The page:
Poetical Quotations from Chaucer to Tennyson: With Copious Indexes ...
J.B. Lippincott & Company, 1875 - Quotations, English - 772 pages
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ADDISON bear beauty breath bright bring BYRON charms clouds dark death deep doth dreams DRYDEN earth ev'ry eyes face fair fall fame fate fear feel fields fire flowers fools give glory grace grief grow hand happy hath head hear heart heaven honour hope hour human kind king leaves light live look MILTON mind morning nature never night o'er once pain passion past peace pleasure poor POPE praise PRIOR reason rest rich rise round sense shade SHAKSPEARE shine sleep smile soft song sorrow soul sound SPENSER spirit spring stand stars stream sweet SWIFT tears tell thee things THOMSON thou thought trees true truth virtue voice WALLER wind wise YOUNG youth
Page 393 - How sleep the Brave, who sink to rest By all their Country's wishes blest ! When Spring, with dewy fingers cold, Returns to deck their hallow'd mould, She there shall dress a sweeter sod Than Fancy's feet have ever trod. By fairy hands their knell is rung, By forms unseen their dirge is sung : There Honour comes, a pilgrim gray, To bless the turf that wraps their clay ; And Freedom shall awhile repair To dwell a weeping hermit there ! W.
Page 433 - LEAD, Kindly Light, amid the encircling gloom, Lead Thou me on! The night is dark, and I am far from home! Lead Thou me on. Keep Thou my feet; I do not ask to see The distant scene — one step enough for me.
Page 380 - Dark-heaving; — boundless, endless, and sublime; The image of eternity, the throne Of the Invisible: even from out thy slime The monsters of the deep are made; each zone Obeys thee; thou goest forth, dread, fathomless, alone.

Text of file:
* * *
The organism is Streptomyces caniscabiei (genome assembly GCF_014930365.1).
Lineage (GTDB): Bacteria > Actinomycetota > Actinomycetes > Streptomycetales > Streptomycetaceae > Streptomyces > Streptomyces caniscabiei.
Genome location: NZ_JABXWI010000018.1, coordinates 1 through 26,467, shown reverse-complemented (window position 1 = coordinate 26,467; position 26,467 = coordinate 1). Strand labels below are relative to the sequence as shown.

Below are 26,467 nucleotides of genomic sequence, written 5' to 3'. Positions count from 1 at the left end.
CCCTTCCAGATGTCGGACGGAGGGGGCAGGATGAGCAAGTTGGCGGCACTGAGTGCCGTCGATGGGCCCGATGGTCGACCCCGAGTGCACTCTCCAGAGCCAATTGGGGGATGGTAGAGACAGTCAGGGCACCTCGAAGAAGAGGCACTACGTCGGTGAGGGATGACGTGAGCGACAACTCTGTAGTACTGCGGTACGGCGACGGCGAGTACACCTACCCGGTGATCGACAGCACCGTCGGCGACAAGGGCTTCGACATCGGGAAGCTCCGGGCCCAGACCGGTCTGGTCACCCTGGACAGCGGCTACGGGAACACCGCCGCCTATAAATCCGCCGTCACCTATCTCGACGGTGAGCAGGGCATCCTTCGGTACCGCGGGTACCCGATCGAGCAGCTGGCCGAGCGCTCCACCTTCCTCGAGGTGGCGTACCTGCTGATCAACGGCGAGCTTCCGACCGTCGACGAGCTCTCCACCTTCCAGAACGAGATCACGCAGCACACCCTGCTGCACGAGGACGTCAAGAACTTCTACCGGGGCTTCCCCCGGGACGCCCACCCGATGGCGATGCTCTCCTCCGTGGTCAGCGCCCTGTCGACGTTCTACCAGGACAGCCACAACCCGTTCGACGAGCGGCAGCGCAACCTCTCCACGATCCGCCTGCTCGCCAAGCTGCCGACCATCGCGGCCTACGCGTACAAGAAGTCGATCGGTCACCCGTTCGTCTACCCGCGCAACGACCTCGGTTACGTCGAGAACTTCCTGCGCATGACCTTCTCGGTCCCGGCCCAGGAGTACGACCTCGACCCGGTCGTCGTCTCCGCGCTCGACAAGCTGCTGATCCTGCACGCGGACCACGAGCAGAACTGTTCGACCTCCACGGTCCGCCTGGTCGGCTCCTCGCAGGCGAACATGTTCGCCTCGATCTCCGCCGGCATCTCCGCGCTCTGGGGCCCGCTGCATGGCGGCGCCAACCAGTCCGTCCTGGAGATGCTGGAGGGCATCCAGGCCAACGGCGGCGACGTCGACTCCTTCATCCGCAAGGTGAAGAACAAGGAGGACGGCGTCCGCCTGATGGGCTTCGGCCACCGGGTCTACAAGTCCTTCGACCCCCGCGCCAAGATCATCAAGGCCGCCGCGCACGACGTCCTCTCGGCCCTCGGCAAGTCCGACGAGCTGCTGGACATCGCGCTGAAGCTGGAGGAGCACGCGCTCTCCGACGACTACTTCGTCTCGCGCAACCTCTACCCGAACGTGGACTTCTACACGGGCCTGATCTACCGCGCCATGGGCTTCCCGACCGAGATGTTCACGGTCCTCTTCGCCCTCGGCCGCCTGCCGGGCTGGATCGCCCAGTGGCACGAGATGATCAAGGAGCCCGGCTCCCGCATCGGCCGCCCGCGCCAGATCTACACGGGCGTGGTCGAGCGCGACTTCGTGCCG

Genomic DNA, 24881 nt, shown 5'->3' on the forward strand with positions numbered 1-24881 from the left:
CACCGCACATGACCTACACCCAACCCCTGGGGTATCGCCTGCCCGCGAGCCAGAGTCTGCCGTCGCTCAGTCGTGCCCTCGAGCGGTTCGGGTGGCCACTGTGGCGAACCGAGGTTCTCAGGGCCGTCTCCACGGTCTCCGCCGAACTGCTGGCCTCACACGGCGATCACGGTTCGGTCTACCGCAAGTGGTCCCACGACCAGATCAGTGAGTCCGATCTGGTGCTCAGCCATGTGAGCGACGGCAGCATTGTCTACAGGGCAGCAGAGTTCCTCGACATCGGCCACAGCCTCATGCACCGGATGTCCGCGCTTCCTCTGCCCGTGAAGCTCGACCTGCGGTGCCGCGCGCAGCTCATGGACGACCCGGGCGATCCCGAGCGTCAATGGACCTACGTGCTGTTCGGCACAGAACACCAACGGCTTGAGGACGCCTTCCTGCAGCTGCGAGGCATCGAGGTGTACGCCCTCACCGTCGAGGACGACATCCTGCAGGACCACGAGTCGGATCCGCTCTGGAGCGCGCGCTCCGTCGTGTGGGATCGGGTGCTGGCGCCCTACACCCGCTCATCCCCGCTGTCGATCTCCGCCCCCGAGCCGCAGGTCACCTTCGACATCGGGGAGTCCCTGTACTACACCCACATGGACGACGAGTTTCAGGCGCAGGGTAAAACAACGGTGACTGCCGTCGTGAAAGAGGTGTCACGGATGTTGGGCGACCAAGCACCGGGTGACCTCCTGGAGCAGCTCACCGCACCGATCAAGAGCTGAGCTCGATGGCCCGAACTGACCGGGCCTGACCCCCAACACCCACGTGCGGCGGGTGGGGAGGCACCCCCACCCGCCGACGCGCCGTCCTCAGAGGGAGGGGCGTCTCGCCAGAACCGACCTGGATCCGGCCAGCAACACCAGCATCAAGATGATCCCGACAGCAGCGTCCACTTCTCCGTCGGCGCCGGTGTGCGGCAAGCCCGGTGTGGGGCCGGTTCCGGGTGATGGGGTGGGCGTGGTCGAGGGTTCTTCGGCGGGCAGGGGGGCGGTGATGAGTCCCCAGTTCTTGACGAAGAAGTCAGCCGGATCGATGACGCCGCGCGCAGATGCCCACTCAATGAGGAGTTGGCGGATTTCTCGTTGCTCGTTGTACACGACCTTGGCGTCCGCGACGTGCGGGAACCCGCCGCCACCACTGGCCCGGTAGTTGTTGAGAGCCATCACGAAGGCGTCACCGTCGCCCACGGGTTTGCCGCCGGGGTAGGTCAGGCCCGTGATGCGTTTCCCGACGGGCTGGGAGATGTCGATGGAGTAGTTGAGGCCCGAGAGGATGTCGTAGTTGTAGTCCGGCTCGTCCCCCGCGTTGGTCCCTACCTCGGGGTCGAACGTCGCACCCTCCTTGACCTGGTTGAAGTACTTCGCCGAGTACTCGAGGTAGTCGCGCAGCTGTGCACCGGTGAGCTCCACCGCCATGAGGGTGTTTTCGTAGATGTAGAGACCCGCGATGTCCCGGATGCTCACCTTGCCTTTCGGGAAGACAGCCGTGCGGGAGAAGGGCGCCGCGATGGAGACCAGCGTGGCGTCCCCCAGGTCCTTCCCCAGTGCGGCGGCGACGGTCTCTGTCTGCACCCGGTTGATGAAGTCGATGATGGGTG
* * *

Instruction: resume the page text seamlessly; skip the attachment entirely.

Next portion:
Page 97 - Grief fills the room up of my absent child, Lies in his bed, walks up and down with me, Puts on his pretty looks, repeats his words, Remembers me of all his gracious parts, Stuffs out his vacant garments with his form; Then, have I reason to be fond of grief ? Fare you well: had you such a loss as I, I could give better comfort than you do.
Page 720 - The Rainbow comes and goes, And lovely is the Rose; The Moon doth with delight Look round her when the heavens are bare; Waters on a starry night Are beautiful and fair; The sunshine is a glorious birth; But yet I know, where'er I go, That there hath passed away a glory from the earth.
Page 29 - Ill fares the land, to hastening ills a prey, Where wealth accumulates, and men decay : Princes and lords may flourish, or may fade ; A breath can make them as a breath has made ; But a bold peasantry, their country's pride, When once destroyed, can never be supplied.
Page 297 - Life ! we've been long together Through pleasant and through cloudy weather; 'Tis hard. to part when friends are dear — Perhaps 'twill cost a sigh, a tear; — Then steal away, give little warning, Choose thine own time; Say not Good Night, — but in some brighter clime Bid me Good Morning.
Page 380 - Roll on, thou deep and dark blue ocean, roll ! Ten thousand fleets sweep over thee in vain ; Man marks the earth with ruin — his control Stops with the shore ; — upon the watery plain The wrecks are all thy...
Page 105 - O how canst thou renounce the boundless store Of charms which Nature to her votary yields ! The warbling woodland, the resounding shore, The pomp of groves, and garniture of fields ; All that the genial ray of morning gilds, And all that echoes to the song of even, All that the mountain's sheltering bosom shields, And all the dread magnificence of Heaven, O how canst thou renounce, and hope to be forgiven ! These charms shall work thy soul's eternal health, And love, and gentleness, and joy impart.
Page 546 - I fear no foe with thee at hand to bless; ills have no weight, and tears no bitterness. Where is death's sting? Where, grave, thy victory? I triumph still, if thou abide with me.